That’s how I came to be, a few days later, on another chilly, misty Irish morning, wandering from room to room, imagining our furniture (when we finally got it out of storage in Dublin) and ourselves in these grand Georgian rooms. I was waiting for the damp guy.
When I heard the car pull up on the gravel out front, I went to the front door to look out. I watched as the small, bent-over Irishman got out of his little mud-splattered Toyota and began walking toward me. When he reached the portico, he paused to scrape his mud-caked boots on the slate tiles, then looked up at me, tipped his woolen cap, and asked:
“Is himself inside?”
The little bent Irishman mumbled something in the direction of the slate porch tiles that I couldn’t decipher and then continued on through the big red Georgian door into the entryway of the house and from there, without pausing, on into the living room. I followed.
“Himself isn’t at home?”
“You mean my husband? No, he’s at work…”
Before I could finish explaining Lief’s absence, the little Irishman pulled a screwdriver from the back pocket of his pants and began poking it into things. He pushed it into every piece of wood he passed, starting with the window casings, then the shutters, the skirting boards at the bases of the walls, the frames of the French doors leading to the side patio, the floor boards… With every poke, his look grew more grave. After he’d finished in the living room, he continued on, poking as he went, through the dining room, the breakfast room, the kitchen. Then back to the entry hall and up the stairs, poking every step as he climbed. On the second floor, he started all over again, poking his way through each of the five bedrooms, each of the three bathrooms, and all up and down the hallways that connected them.
“Rising damp,” he declared solemnly. “All throughout.”
“Rising damp? What…uh…how…what should we do?” I stammered.
“Got to treat it,” he replied as he walked back down the stairs and toward and then out the big red front door. As I watched him drive away, I picked up my cell phone and called Noel.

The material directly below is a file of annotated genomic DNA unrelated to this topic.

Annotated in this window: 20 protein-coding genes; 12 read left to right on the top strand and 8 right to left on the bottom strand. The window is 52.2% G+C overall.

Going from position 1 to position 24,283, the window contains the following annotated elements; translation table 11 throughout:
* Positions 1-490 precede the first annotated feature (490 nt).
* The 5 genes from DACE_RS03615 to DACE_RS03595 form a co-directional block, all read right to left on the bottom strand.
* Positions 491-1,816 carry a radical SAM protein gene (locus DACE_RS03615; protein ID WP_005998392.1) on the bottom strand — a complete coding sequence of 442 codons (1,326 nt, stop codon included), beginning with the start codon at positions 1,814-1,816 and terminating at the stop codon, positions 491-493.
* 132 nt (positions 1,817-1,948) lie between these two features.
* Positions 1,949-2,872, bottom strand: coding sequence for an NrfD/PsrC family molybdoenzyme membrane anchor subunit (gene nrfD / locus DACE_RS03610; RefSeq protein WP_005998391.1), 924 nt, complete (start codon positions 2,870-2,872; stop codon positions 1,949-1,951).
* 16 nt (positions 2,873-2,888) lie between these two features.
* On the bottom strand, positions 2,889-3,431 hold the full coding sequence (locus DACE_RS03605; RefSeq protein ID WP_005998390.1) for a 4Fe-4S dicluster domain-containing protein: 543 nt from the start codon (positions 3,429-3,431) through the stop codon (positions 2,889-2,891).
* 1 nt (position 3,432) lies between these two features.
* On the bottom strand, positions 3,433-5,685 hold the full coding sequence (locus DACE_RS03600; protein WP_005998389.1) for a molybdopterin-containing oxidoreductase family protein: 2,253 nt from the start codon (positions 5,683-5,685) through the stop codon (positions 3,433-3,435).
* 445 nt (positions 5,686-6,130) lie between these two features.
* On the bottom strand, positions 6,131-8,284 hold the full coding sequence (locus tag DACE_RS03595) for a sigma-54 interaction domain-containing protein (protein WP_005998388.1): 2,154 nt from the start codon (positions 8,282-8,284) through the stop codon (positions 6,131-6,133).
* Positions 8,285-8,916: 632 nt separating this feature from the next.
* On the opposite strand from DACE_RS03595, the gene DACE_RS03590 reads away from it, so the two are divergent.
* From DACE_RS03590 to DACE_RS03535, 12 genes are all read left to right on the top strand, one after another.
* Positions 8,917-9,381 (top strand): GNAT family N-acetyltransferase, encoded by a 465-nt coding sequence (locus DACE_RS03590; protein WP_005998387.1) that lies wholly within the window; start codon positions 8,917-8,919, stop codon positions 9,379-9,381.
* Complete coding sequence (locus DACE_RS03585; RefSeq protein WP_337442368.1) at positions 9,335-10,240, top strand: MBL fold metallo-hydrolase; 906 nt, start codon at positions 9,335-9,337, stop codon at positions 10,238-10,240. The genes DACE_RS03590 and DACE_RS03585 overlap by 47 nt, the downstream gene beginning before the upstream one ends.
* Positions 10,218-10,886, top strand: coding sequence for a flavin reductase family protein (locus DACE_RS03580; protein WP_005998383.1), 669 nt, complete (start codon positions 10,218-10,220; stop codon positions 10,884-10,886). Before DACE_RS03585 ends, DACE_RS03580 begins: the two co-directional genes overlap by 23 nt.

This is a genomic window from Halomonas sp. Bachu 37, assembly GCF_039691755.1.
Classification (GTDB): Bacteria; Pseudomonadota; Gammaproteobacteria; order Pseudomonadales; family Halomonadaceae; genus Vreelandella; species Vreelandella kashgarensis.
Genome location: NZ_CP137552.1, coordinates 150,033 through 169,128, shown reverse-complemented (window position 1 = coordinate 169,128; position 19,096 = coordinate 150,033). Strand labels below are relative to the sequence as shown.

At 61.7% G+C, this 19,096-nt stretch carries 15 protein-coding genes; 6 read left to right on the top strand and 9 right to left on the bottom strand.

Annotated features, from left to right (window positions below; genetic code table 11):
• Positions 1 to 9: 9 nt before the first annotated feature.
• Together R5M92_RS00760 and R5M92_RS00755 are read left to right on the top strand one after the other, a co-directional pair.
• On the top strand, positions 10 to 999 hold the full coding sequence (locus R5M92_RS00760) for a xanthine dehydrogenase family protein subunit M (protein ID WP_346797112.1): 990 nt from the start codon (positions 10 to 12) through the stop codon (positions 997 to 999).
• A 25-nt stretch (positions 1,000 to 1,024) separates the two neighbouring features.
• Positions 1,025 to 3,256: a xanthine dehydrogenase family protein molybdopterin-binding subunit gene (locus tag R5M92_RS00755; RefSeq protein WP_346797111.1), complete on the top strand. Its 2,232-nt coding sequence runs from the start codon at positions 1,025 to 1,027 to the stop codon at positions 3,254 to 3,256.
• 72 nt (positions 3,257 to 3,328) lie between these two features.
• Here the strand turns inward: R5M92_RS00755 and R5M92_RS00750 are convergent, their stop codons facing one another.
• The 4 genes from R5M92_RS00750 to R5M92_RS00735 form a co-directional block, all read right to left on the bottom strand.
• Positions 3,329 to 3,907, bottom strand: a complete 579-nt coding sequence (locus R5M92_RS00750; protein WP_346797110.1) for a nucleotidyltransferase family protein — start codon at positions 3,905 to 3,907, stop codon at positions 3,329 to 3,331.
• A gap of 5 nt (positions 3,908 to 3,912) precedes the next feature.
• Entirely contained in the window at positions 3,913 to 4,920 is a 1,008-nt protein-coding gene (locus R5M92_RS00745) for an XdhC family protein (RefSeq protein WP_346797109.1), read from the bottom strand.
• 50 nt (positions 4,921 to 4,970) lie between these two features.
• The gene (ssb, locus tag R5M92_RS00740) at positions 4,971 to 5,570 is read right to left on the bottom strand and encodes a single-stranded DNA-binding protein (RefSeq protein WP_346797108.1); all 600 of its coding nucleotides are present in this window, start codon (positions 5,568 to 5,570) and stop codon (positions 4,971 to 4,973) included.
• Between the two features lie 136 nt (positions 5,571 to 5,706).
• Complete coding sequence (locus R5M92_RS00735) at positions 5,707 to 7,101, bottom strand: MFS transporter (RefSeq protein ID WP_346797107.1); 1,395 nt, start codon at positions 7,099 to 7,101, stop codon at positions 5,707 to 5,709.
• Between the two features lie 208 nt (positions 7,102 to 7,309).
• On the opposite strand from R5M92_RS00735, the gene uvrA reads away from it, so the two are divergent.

Rising damp, Noel explained, is a common phenomenon throughout the Emerald Isle, where damp from the constantly wet soil seeps into the foundation of a house and then rises up the walls until gravity gets the better of it. Left untreated, damp will rise, Noel told me, about six feet before the force of gravity halts its progress. In our house, the damp evidently had been left untreated for a very long time. Once I understood how to recognize the signs, I could see that every wall on the ground floor had been affected. Some were so afflicted that they bubbled with tiny white plaster blisters.
In addition to rising damp, we had rot, both wet and dry. We had mold and fungus, too, in every hidden and covered corner and crevice, beneath the floor boards, under the stairs, and behind the shutters.
This realization turned our simple old home make-over into an all-out renovation that extended over more than a year and that was complicated by another realization.
Five months after our move to Ireland, I discovered I was two months pregnant…
P.S. Today’s dispatch is excerpted from the manuscript for my next book, now in process. More tomorrow.